The experience that follows climax is an intertwined state of wonderment, satiation, and openness. Like children in a state of bliss, they are able to share their most vulnerable fantasies and their deepest fears. Not wanting to feel the inevitable separateness of quieted arousal, they reach to one another in a different way, searching for new understanding and deeper connection.
Still in the afterglow of their sensual connection, lovers may begin to flirt again, deliberately pretending they are farther apart than they are, and begin to build desire anew.
When you go through all four stages in sequence, you will experience the epitome of sensual intensity. All too often, however, long-time partners go straight to stages two and three—shortchanging both themselves and the relationship.
If that shortened connection becomes the norm, the lovers will find it hard to return to the longer, more romantic process.
Without the timeless build-up and moments of safe vulnerability, the lovemaking experience becomes only goal-oriented, lust-driven, and dependent on sexual expertise and physical stimulation. The mystery of courtship and the sweetness of the afterglow intimacy are lost in the compromise.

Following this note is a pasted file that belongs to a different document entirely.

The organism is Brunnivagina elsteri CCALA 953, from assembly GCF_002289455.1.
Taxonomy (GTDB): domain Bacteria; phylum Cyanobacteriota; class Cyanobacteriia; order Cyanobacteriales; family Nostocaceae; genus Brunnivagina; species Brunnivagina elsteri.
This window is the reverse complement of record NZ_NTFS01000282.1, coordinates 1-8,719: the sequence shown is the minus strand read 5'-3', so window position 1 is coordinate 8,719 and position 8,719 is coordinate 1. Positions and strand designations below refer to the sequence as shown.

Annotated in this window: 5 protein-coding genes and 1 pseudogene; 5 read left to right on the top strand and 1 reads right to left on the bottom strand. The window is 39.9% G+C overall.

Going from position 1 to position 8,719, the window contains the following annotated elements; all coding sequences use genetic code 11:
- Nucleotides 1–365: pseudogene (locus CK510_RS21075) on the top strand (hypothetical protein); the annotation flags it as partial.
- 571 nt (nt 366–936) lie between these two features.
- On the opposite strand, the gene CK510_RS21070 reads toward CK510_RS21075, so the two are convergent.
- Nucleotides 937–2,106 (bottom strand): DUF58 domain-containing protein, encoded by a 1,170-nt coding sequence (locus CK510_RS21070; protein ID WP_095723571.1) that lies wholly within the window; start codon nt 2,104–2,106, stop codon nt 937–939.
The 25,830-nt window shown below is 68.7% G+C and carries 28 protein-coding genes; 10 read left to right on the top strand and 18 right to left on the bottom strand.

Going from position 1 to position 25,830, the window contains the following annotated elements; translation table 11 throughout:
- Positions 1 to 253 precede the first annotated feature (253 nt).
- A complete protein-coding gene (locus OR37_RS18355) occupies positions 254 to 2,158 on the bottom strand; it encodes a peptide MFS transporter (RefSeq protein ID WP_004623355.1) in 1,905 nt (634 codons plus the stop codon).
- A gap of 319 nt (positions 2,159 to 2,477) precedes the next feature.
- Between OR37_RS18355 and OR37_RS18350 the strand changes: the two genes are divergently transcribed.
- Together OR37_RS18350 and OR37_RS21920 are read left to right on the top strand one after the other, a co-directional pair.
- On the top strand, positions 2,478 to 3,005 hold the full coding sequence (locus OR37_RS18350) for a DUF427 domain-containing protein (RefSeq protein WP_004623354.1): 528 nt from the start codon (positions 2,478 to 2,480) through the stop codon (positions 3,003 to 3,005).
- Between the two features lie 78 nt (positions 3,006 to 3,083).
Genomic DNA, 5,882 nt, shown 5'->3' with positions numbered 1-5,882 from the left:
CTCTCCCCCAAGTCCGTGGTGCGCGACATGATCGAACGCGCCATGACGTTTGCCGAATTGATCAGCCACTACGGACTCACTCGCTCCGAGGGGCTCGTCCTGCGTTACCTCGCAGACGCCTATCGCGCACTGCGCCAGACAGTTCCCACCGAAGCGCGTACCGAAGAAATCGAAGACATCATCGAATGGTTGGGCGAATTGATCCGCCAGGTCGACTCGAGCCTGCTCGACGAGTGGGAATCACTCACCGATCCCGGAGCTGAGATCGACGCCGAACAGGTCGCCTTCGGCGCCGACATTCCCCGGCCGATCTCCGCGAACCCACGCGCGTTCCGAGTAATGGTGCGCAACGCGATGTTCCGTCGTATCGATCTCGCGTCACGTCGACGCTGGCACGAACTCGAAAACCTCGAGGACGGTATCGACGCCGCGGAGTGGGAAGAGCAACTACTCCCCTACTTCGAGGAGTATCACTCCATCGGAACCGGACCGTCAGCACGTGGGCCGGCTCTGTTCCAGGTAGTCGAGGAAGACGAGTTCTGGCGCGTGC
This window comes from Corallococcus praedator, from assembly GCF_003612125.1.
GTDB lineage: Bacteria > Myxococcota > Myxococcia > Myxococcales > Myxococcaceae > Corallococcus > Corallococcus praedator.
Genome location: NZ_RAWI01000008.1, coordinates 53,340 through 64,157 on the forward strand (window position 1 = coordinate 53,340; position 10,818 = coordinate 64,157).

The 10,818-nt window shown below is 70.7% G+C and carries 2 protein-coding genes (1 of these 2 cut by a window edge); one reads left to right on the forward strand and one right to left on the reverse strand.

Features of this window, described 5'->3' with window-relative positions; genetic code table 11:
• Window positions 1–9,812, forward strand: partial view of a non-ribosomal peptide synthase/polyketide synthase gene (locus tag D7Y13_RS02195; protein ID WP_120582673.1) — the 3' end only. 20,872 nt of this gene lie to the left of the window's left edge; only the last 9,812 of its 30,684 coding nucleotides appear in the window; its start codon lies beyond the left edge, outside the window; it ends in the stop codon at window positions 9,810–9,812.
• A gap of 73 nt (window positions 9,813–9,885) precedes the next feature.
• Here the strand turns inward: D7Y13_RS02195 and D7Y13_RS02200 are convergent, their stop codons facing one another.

If the pressures of daily life have led you to take shortcuts in the bedroom, now you know why passion has faded. And if you continue this way, you risk the danger of completely losing the depth of true lovemaking.
Falling in love is a process of continuous discovery. When flirtations evolve into love, the partners, filled with curiosity, want to completely know the other. Every interaction is permeated by new tastes, new smells, new experiences, new secrets, and new surprises. Emerging revelations continually reawaken the partners.
Their own love of self is also renewed in that rearrangement of fascination and satisfaction. They revel in the wondrous experience of positive reflection in their lover’s eyes. Life becomes a series of enchanting experiences.
As people spend more time together, they too often believe that they have learned everything they need to know about each other. They devote their resources to practicality and efficiency, instead of the challenges they once sought so eagerly.
The adoration and timelessness that marked their romantic sex cycle becomes we-know-and-love-each-other-already-so-we-really-don’t-have-to-make-any-unnecessary-waves habitual sexual ritual.
A lot of my work is spent helping couples rediscover each other. I’ve worked with many couples who thought their passionate feelings were long dead, and I’ve helped them not only rekindle their earlier positive emotions but go on to feel even more excitement for each other than they did before.
If you’re open to changing how you and your partner relate to each other in order to spark more intimacy and passion in your own relationship, you’ll want the kind of insights and guidance I’ve given thousands of couples in the course of my 40+ years of clinical practice.
But I can’t possibly work one-on-one with everyone who wants my help.